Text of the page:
The cars roll too easily. A small bank on the inside of a corner is enough to put the car onto its roof, where you would expect the suspension to be able to soak up the bump. Then, when into a roll, the whole situation seems to run in slow motion,
The steering inputs needed to get the car turned could be improved. The base settings were almost impossible to use, but after some setting changes I was able to make it better, but still not great.
Further on steering, when you have the wheel turned and are driving over a rough surface, the force feedback sent through the steering wheel by the game is like a small earthquake in your lounge room. I think the developers have overdone the force feedback, as a real car would absorb a lot of the wheel shudder.
The cars represented in the game are about as you'd expect. Having World Rally Cars in a video game is a luxury, as competing rally games, such as the Dirt Rally series by Codemasters, do not have current spec World Rally Cars to drive.
The World Rally Cars look the part too. They have been carefully designed to exactly match their real life model.
Other car classes include the R5 class, R2 class, a ‘Legends’ category, which features classics like the Ford Escort and Lancia 037, among other cars. The final category is a ‘bonus’ category, which includes the Citroen C3 WRC, a Porsche 911 GT3, and the Proton Iriz R5.
One downfall of the cars is that the handling of them is quite similar. The WRC car and the R5 both handle similarly, despite the acceleration speed, which is not accurate. Drivers who have driven both cars in real life say there is a clear difference in the handling and skills needed to drive.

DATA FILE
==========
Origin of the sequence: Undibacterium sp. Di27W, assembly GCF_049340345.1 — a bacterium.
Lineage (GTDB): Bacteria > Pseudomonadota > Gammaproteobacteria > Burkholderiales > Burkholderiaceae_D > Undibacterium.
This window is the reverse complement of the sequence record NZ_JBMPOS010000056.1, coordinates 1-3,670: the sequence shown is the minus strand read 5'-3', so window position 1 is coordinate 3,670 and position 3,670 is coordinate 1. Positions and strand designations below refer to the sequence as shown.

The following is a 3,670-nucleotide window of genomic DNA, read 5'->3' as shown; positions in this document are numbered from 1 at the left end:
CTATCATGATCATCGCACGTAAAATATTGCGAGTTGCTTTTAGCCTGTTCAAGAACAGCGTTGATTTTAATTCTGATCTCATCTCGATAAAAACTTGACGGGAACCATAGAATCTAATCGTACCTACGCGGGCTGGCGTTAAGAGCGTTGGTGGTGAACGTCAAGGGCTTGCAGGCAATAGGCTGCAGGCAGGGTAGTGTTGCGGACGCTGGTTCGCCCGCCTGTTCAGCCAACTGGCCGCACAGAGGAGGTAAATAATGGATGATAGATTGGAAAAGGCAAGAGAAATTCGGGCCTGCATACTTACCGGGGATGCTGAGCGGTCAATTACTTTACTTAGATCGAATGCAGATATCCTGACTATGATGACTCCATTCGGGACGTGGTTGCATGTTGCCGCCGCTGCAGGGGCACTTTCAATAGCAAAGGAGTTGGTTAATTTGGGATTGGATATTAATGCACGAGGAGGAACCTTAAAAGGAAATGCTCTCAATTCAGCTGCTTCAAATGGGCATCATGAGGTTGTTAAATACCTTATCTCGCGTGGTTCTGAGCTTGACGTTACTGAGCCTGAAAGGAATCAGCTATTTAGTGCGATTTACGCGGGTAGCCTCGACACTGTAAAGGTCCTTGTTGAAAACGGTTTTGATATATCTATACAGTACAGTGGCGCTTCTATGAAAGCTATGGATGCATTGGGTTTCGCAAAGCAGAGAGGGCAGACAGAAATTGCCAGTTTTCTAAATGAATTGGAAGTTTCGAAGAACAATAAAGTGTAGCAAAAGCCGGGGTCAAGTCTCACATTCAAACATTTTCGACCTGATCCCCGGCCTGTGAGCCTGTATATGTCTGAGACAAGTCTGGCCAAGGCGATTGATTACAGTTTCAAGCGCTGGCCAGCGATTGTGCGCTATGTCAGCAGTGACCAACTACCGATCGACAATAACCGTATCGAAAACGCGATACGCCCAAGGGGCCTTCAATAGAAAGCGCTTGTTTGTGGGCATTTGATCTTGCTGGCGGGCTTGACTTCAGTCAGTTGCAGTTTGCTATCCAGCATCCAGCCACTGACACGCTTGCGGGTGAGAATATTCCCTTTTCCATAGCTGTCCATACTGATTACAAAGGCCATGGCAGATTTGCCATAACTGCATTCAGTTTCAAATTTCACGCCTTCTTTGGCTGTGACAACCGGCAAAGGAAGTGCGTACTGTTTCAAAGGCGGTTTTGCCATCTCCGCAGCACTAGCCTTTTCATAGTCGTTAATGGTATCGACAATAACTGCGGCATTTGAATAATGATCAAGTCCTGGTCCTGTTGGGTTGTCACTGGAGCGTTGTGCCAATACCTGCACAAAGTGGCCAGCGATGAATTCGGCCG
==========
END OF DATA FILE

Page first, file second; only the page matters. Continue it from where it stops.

Sounds go hand in hand with the actual car in a video game. The sound a car makes in real life is sometimes what helps it gain its following.
In WRC 9, the sounds made by cars is easy to describe - VERY POOR.
I wonder how the developers got the sound so wrong? The cars lack the resemblance to the sound they make in real life, and even the difference in cars on the game is minimal, so it is tough to tell the car purely on the sound it makes.
On Dirt Rally 2.0, for example, when you're driving a Subaru Legacy or a Subaru Impreza WRX, they really do sound like the real cars, particularly when driving via the in-car view. That Subaru rumble is unmistakable, as is the scream of the BDA Escort, or the Seat Ibiza Kit Car. Not so on WRC 9.
I think this is a big point of improvement for the next version of the game. The engine sounds are a vital part of any rally game, and having them inaccurate is going to drive any normally sane car enthusiast up the wall.